Taxis, Buenos Aires
Forget anything you have read about ripoff taxis in Buenos Aires...if you stick with the yellow/black radio taxis you are more than fine. I don't know how you would miss them..they are ALL over the city and extremely reliable and the cheapest cabs we have ever been in anywhere in the world. BA is a huge city and it never cost us more that USD$3-4 to go from on end of the city to the other. The drivers were very courteous, they acutally got out and opened the door for us. Don't even think about renting a car to get around..the taxis are far cheaper and they know their way around. Most of them really like being an impromtu tour guide as the Portenos have great pride in their city.
When I arrived back in the States (I flew into Dulles in Washington, D.C.) I was talking with an older American couple who had just returned on the same flight with me. The gentleman made a joke saying, "The only problem with Buenos Aires is that it's so difficult to find a taxi." Yeah right! I've never seen a city with so many taxis. I swear there are more taxis on the road than all the rest of the automobiles combined (I counted!! LOL). Just walk outside and stick your hand out and you shouldn't have any trouble. All of the cabs are black and yellow and easy to spot and are relatively cheap. I rode all the way across town from Recoleta to La Boca and it was only about 6 pesos. The cab drivers are friendly and some are talkative, but don't expect any English. One interesting observation that I made was that many of the taxi drivers have crosses hanging from the rear view mirror and many with cross themselves as they pass by certain churches in town. Then again, they'll curse out another driver if they get cut off!
Tipping usually involved rounding the centavos up to the next peso. For example, if the meter reads 4.55, just give him 5 pesos and he will be grateful.
I paid 28 pesos from the International Airport to my hotel in La Recoleta.
Going by taxi is a more expensive form of around-town transport. You will be charged for the DURATION of the trip as well as the distance. In other words, if you get caught in a traffic jam, you will be charged more. Furthermore, not all taxi drivers are honest. There will be some in the airport terminal who browbeat weary travelers for taxi services. A good diversion from that would be to feign illness at the stomach. If the crooked drivers think you're going to toss your cookies in their cab, they'll avoid you like the plague. Get a real cab from the lady at the information desk.
Take Cabs or Taxis. First of all, they are cheap... 2nd of all, they are fast. BUT - Do Be Careful! You would probably prefer to have a "called cab" - "remis" is what I hear them call it. Have a Taxi Called for you, and then proceed to get in and go around BsAs. If you hail down the Random Taxi on the street, and if you don't know where you are going, they may take you for a LONG ride and it's gonna cost you some. I've heard worse stories from "hailed down cabs" : The cab driver can take you to a bad area where your cab could be 'hijacked' and all your stuff stolen. That would be a drag. So, again, have a cab called for you. Save time and stress!!!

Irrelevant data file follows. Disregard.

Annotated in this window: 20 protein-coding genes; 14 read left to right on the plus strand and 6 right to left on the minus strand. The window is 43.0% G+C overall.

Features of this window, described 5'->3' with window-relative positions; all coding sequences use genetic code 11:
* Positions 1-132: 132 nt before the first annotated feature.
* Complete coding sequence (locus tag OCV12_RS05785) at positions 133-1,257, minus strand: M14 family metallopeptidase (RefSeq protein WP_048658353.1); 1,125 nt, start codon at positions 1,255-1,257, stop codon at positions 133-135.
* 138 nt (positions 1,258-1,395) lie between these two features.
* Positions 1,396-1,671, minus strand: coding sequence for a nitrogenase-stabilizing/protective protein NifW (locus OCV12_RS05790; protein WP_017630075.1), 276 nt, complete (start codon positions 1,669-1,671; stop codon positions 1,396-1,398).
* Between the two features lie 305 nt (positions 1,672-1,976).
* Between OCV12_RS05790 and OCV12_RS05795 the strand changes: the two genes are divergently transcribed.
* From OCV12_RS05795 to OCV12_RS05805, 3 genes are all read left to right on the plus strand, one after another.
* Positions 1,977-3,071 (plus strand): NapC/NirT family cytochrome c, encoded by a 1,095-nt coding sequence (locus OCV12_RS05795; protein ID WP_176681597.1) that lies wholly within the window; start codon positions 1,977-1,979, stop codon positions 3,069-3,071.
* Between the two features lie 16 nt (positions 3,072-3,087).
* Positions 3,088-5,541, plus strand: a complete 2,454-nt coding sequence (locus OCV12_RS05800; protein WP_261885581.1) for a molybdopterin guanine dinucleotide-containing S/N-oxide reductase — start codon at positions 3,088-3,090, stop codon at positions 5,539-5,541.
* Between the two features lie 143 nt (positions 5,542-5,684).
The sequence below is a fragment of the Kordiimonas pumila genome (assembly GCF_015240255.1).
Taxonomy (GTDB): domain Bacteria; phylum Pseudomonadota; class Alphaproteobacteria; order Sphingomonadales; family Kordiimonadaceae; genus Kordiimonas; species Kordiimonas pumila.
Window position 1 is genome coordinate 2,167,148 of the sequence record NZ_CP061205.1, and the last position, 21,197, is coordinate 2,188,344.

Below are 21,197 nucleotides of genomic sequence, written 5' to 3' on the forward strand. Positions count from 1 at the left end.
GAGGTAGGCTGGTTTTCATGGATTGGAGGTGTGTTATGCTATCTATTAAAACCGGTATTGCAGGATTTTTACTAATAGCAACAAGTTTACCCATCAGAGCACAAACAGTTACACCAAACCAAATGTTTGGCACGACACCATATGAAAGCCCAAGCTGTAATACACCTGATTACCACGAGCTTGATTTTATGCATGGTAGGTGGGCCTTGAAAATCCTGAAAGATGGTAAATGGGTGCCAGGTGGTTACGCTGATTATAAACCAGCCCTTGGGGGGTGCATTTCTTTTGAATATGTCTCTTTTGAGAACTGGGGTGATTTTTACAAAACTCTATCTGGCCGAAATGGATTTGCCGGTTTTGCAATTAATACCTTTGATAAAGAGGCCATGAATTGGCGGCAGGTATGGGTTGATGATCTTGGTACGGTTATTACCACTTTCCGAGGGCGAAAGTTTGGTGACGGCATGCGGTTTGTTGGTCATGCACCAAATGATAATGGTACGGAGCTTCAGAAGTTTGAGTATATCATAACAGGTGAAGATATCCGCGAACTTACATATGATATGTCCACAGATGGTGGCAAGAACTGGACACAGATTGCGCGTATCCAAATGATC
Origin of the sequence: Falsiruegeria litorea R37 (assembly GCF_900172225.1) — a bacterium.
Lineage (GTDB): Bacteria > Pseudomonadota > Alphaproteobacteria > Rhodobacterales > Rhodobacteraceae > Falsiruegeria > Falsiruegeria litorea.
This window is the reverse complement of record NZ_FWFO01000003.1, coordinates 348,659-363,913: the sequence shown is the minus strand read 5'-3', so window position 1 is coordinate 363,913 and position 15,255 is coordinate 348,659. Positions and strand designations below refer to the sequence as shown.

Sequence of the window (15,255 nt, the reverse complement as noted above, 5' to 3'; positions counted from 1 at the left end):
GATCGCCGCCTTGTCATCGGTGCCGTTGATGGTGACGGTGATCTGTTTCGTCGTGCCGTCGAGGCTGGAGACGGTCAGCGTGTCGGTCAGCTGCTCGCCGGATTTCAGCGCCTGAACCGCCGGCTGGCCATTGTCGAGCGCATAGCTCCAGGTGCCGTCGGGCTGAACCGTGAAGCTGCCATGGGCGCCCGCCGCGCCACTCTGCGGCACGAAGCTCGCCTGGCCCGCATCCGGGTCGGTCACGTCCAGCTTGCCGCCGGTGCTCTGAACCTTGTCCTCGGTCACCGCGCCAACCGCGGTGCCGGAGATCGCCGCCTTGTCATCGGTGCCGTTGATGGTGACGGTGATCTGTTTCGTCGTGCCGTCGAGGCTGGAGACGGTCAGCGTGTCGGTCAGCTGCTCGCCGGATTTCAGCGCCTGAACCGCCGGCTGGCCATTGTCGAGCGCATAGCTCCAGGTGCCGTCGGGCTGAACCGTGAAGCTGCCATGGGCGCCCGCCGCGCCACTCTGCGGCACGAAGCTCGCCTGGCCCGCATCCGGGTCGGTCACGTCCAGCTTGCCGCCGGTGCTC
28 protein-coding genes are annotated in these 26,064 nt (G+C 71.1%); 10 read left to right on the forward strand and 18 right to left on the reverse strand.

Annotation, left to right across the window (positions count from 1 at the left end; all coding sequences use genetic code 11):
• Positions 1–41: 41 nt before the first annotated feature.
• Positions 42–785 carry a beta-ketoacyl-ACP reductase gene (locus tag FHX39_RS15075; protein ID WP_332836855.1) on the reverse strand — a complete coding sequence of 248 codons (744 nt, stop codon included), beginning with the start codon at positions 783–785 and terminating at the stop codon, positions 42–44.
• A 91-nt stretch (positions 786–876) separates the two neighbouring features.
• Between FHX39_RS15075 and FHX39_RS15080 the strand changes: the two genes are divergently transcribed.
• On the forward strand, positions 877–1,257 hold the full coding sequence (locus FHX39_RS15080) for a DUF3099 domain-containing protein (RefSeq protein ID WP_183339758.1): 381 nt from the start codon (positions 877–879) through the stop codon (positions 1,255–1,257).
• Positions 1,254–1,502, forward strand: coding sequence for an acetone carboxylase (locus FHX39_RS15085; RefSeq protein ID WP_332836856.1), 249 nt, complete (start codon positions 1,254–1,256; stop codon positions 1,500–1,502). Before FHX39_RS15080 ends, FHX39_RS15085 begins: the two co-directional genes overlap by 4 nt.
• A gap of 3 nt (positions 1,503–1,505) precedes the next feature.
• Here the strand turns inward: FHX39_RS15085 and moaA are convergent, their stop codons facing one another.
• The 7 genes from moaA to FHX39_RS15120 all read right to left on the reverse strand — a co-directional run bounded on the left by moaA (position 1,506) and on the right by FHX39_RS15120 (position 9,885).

Buenos Aires has very accessible taxi system , they seem to be everywhere and it is the most economical way to get around fast within the city.. ricoleta to palermo 5 pesos, to san telmo 5 pesos.. even taking somebody home all the way to Juramiento and back was less than 10 pesos..
the taxi drivers are prompt and very courteous and they dont expect a tip and even a small tip is accepted graciously.
Compared to the taxi drivers of big and small towns of USA, these guys are angels
Taxis are all over Buenos Aires. You won't have trouble finding one. However very few taxis are driven by with fake licences and may be in combination with thieves to steal you. To be honest this is not common at all, but it does happen so i would recommend to call a radiotaxi or take a remis (unsigned taxis that you can call), they can call one for you at your hotel.
Os táxis são muitos, baratos, mas os argentinos sempre nos alertam sobre eles. Dica, só pegar Radio Taxi (está escrito na porta e capota).
Ao sair de um bar à noite, peça para chamarem um.
Cuidado com o papo deles: ao ir para a estação Retiro com destino ao Tigre, o motorista nos disse que o trem da Costa não começava aí, e sim na estação Mitre, bem longe. Isto é verdade, mas não toda: você pode ir de trem normal até lá.
Resultado: fomos no táxi mesmo, o que teria sido ruim se não fosse tão barato e constituir-se esse caminho num passeio muito interessante, que não teríamos feito de outra forma (eu até recomendo).
The Cab Driver! Like in so many other places the cab drivers are the secret knowledge of the Buenos Aires. Ask them to help and friendly - like Argentineans mostly are - they will help you. The entrance to Buenos Aires = a cab driver!
Taxis aren't expensive. Here's one that gives you 10% discount off the meter price (make sure you ask them):
On Time 4961-2111
It seems to be recommended to call a taxi and not get one from the street.
Taxis are easy to find in Buenos Aires, and not too expensive either. If you're in a busy or highly populated area, just hail one as they drive past. The cars are black with a yellow top.
Taxis can be hailed down in the street. However, it is strongly advised for safety reasons to pre book radio taxis for your journey including round trips and ensure that the meters are switched on.
Taxis are suprisingly cheap throughout Argentina. Do hot hesitate to hail one. Also, tipping is not expected, but round up to the closest Peso.
I used taxis everywhere within the city of Buenos Aires as they are cheap and plentiful and accessible.